Around six weeks ago, Woolworths and Coles hit the headlines when it was revealed that their receipts were promoting a Facebook gambling application.
Doubledown Casino is one of many simulated gambling applications that can be found on Facebook. The receipt ads, which were placed on the dockets of both retailers by the Shop A Docket company, contained a URL (doubledowncasino.com/pokies) which, when clicked, redirects to the Facebook application page.
Both Woolworths and Coles said that, while they were unaware that the ad had been placed on their receipts, they would ensure that the offending dockets were removed. Coles said that they would remove them as soon as possible (in the next few weeks), whereas Woolworths were adamant that they couldn’t do this before May 1.
So I was quite surprised yesterday afternoon when one of my Twitter friends, @andrew_hedge, sent me a picture asking me if this kind of gambling promotion was legal. Here’s the pic (thanks Andrew!) :
This was on the back of a Target receipt that had been printed just the day before. Target is part of the Coles/Wesfarmers chain, so it’s pretty obvious that their determination to act quickly was just so much hot air.
This isn’t an isolated incident. Disturbed by this occurrence, I went home and checked my own shopping dockets. I share a house with my brother and we keep our dockets so we can work out who owes what for our groceries. So I grabbed the dockets from the fridge, flipped them over and took a closer look.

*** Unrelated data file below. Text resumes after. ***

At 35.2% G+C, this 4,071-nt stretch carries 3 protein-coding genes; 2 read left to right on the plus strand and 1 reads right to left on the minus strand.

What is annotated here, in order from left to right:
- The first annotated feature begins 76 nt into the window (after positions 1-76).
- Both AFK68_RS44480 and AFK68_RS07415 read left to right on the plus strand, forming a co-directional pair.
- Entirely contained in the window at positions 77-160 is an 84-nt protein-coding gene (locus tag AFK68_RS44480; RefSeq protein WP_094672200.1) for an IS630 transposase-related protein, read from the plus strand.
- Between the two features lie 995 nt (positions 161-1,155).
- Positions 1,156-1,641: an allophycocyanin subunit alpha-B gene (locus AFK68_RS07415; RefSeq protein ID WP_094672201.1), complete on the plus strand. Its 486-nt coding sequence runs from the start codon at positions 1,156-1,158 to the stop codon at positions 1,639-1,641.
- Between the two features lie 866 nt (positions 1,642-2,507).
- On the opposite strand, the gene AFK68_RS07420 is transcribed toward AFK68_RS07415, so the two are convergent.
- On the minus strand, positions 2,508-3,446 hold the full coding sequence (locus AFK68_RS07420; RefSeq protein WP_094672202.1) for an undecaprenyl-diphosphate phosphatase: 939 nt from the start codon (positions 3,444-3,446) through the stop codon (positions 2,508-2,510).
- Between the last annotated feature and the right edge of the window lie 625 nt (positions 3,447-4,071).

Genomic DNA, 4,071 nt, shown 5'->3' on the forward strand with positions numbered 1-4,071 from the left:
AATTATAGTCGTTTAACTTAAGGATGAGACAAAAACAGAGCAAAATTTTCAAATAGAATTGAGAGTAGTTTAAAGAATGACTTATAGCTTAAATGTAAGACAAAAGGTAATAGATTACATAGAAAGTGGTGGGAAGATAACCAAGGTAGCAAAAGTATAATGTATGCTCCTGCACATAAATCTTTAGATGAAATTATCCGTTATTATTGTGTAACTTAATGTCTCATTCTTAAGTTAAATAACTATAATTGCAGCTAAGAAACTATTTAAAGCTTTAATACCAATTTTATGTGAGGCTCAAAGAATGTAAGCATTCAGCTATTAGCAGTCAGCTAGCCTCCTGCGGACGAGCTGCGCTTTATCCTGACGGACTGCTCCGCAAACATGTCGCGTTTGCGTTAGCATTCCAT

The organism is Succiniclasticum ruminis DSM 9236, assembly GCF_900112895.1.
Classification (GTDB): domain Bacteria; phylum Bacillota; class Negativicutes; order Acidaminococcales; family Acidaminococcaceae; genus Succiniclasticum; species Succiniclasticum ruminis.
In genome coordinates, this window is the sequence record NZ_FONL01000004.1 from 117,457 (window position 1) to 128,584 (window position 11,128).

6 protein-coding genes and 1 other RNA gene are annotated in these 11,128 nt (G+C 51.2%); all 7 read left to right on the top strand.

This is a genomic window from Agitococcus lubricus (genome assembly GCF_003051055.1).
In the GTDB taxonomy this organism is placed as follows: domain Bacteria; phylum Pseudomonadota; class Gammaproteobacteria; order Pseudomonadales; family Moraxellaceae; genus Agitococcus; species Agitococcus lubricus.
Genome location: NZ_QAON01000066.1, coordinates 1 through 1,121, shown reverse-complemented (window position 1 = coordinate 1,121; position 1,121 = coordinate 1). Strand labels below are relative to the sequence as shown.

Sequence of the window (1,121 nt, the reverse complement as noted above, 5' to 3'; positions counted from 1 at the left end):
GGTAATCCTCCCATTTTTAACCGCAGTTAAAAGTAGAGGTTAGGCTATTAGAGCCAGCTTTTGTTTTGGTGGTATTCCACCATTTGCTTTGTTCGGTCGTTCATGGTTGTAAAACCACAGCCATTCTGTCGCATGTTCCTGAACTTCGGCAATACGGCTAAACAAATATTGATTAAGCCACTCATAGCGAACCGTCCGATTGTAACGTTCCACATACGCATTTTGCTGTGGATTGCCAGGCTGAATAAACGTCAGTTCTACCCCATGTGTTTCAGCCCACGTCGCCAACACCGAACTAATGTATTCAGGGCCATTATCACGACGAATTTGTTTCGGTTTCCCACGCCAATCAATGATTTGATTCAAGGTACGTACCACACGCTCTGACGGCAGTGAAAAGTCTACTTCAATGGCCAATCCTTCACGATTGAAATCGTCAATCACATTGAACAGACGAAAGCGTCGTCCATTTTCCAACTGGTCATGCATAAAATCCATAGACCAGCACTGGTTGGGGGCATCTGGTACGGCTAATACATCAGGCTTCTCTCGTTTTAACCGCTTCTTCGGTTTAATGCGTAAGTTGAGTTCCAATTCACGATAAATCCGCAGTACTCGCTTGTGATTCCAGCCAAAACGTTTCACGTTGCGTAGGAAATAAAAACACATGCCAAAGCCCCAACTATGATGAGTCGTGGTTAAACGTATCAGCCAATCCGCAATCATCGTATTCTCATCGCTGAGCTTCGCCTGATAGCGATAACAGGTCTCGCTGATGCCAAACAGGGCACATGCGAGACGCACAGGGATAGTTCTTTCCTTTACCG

Well, I can’t speak for Woolworths because I don’t shop there as a rule. I do shop at Coles, as it’s just around the corner and is pretty much the only supermarket in my area other than Woolworths. And of the eight Coles receipts that we had accumulated in the past couple of weeks, seven contained the Doubledown Casino ad.
So it seems that Coles’ commitment to removing these dockets was as devoid of sincerity as those cringe-worthy ads they run. They’re still out there, still spruiking a gambling application to everyone and anyone, young and old.
Think I’m overreacting? Consider this. After finding these dockets, I added the Doubledown Casino application to my Facebook page. There were no age warnings and no declaration of simulated gambling content. Simulated gaming apps on iTunes are at least rated 12+ for content, and are supposedly illegal for minors to download (although in practice that’s a joke), but Facebook doesn’t even offer that. And as an overseas website, they can get away with it.
Doubledown Casino may be free to play, but if you want extra chips or bonuses, it costs real money. And whether you play for free or actually spend your dollars, Facebook gets a percentage of the revenue.
And in late March, just a few weeks after the docket gambling story broke in the papers, Double Down Interactive (the company behind the Facebook application) was acquired, with a price tag of $500 million, by IGT… who just happen to be one of the big players in Australia’s real-life poker machine industry. So not only do IGT have poker machines all over the country, but now they have them on our computer screens and smart phones as well.
I guess there’s no gambling like Coles gambling. Hmm, catchy.